It is practically impossible to imagine a home without electricity. What is more, it would probably take some time to number all the electrical appliances we use in our households. Naturally, due to everyday use the malfunctions of the electrical wiring frequently happen. Calling a certified electrician is obligatory when serious issues are in question while the majority of smaller ones may be handled by the owners or tenants themselves. That is, if they have at least the basic knowledge needed to fix them. Therefore, here are a few things you should know that will make basic home electrical wiring issues easy.
Wire colour scheme
Let us start by covering the very basics of electrical wiring. This is of extreme importance since electricity can easily become a deadly force if used inadequately. The black wire is always the “hot” wire. The red wire is a “hot” wire in the 240v setting, and can also be used for switch legs. The green one is the ground wire while the blue and yellow one can be used as “hot” wires or for switch legs. The blue wire is often used for travellers in three and four way switch applications.
Keep the boxes neatly packed
There is nothing worse than having wires hanging out of their wall boxes. Firstly, when in such a state they present a possible hazard. Secondly, it becomes a nuisance to install an outlet or a switch in a messy wall box, which ends up in having an aesthetically unpleasing spot on your wall, to put it mildly. To prevent this, handle the wires in the following manner. Use a long pigtail to gather all the bare ground wires and fold them back. Repeat the action with the neutral wires. Next, mark the hot wires with a connector cap and fold them back, too. This will both enable you to fit the outlet or a switch and easily identify the wires the next time you do something with that wall box.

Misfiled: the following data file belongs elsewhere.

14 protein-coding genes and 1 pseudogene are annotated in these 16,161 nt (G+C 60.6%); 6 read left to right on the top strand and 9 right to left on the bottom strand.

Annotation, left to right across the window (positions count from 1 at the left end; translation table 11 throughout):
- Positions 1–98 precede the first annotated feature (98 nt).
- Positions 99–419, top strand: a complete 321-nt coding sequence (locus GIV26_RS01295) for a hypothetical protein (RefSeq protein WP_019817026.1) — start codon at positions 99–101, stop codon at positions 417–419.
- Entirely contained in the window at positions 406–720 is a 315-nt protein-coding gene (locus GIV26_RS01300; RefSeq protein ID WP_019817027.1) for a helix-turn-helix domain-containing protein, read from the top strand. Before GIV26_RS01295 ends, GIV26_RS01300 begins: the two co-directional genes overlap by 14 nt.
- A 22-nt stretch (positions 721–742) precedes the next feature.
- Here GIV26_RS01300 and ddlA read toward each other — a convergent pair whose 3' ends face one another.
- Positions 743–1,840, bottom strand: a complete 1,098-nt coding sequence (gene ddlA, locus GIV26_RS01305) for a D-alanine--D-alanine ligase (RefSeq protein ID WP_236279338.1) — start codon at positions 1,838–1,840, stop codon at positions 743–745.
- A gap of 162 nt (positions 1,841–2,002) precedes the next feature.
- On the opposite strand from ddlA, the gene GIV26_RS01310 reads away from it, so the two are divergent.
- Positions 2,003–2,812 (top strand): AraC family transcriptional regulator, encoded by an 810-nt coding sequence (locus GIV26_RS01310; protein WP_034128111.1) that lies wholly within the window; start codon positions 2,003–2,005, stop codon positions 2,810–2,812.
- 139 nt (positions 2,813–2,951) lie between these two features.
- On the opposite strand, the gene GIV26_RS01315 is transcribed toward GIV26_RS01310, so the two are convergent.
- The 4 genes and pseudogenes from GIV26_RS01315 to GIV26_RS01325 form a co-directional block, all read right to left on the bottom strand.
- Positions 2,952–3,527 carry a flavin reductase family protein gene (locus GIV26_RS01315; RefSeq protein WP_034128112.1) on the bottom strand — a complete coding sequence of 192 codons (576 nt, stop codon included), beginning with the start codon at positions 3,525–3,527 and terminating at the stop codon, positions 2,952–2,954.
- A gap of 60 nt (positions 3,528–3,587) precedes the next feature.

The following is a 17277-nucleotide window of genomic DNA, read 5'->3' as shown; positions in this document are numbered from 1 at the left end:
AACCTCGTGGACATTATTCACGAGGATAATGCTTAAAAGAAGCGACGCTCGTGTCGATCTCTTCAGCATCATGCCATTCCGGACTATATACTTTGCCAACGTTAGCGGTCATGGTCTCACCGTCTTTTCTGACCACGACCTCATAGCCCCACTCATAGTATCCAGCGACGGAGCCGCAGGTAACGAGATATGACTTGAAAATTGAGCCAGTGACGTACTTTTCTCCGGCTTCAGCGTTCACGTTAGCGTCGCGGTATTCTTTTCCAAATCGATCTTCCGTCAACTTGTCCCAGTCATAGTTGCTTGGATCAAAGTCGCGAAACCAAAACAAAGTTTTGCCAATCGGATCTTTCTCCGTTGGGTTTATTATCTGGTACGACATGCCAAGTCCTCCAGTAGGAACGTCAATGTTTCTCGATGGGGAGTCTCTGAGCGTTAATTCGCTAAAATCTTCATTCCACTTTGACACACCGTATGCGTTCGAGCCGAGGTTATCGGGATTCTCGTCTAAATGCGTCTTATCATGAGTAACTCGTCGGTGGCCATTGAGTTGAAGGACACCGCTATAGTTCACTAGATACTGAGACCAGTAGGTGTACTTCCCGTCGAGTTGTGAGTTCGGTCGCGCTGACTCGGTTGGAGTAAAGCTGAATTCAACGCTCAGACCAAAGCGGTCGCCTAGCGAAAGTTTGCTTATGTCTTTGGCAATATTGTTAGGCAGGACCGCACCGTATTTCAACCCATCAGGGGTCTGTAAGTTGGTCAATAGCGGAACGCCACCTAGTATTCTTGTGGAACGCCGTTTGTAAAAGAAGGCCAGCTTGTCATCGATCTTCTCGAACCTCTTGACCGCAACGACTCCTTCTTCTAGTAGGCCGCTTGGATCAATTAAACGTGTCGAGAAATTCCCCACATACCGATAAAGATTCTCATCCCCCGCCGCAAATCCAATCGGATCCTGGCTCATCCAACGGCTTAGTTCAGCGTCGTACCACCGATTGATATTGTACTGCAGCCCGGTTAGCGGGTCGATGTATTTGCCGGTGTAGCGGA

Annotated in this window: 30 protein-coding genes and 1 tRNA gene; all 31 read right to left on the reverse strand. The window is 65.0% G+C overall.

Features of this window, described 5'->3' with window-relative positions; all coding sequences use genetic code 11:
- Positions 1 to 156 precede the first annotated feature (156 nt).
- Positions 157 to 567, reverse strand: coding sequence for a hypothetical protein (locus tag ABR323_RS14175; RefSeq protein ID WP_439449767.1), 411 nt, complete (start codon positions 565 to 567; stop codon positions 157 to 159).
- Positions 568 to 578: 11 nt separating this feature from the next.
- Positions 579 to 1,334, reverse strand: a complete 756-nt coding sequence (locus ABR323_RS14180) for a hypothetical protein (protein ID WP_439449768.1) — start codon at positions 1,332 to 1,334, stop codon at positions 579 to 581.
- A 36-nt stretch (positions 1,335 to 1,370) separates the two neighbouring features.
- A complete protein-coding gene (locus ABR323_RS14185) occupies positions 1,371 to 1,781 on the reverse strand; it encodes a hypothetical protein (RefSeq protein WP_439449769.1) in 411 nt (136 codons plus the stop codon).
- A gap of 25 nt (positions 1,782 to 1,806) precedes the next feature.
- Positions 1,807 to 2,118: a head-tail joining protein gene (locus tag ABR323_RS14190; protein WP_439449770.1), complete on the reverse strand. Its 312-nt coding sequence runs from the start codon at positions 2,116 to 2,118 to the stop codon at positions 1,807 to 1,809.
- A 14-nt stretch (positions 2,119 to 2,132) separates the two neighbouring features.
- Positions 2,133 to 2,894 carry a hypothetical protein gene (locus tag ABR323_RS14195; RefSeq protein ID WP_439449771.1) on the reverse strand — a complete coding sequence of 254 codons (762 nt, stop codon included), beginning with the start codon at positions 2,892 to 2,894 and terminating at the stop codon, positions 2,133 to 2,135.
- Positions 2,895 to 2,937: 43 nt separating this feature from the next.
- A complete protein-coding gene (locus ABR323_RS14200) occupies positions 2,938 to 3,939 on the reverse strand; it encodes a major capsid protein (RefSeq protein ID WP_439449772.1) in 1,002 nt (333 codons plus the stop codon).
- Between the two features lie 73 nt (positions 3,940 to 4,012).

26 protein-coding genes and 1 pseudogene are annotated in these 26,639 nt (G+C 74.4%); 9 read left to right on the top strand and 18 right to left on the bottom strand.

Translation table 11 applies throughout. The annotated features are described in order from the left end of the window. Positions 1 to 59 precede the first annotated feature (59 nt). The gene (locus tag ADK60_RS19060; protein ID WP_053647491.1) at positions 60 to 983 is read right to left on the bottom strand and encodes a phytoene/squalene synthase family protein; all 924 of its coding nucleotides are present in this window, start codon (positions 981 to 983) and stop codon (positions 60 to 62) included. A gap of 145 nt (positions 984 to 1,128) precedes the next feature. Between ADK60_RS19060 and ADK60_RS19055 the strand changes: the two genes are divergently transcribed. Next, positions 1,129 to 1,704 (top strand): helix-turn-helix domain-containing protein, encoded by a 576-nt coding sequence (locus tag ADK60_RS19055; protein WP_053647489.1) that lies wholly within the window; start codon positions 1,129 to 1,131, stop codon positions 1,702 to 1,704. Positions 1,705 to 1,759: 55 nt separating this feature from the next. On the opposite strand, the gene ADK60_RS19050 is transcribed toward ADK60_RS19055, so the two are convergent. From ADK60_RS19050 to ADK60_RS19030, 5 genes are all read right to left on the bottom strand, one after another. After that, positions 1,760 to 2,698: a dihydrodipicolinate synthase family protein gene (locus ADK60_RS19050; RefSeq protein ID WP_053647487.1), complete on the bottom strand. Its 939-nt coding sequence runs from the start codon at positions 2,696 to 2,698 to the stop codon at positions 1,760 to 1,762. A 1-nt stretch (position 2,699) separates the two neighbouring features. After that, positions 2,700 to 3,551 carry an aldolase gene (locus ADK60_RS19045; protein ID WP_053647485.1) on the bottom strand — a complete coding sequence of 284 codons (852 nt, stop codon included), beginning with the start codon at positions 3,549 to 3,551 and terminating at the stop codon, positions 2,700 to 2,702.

One of the most frequent electrical wiring problems are various issues related to GFCI. These can be caused by several causes, such as light or any other appliance with a faulty ground that is plugged in somewhere downstairs, a circuit with the excess of cables in it, or a faulty GFCI itself, says trusted Sydney-based electrician . To determine the source of the problem, turn off the power to GFCI and take the wires out of the load terminals and use the reset button. If the GFCI trips when powered again, you will need to replace it. On the other hand, if it does not, the problem lies somewhere else and you will have to check the downstairs outlets one at a time. If the problems keep occurring once you changed all faulty outlets, it would be best if you replaced each of them with a tamper resistant GFCI.
Regardless of how careful you and your family are when using electrical appliances, various issues are bound to happen every once in a while. Having at least some basic knowledge comes in very handy and enables solving small issues without having to call for professional help. However, follow the safety routine and know your limits. Do not forget, the most important step is turning the power off. Also, attempt to fix solely those problems you are completely capable of solving. Leave all the rest to professionals and save yourself from making things worse and having to pay substantially more for the damages created, than you would for hiring a professional to fix them in the first place.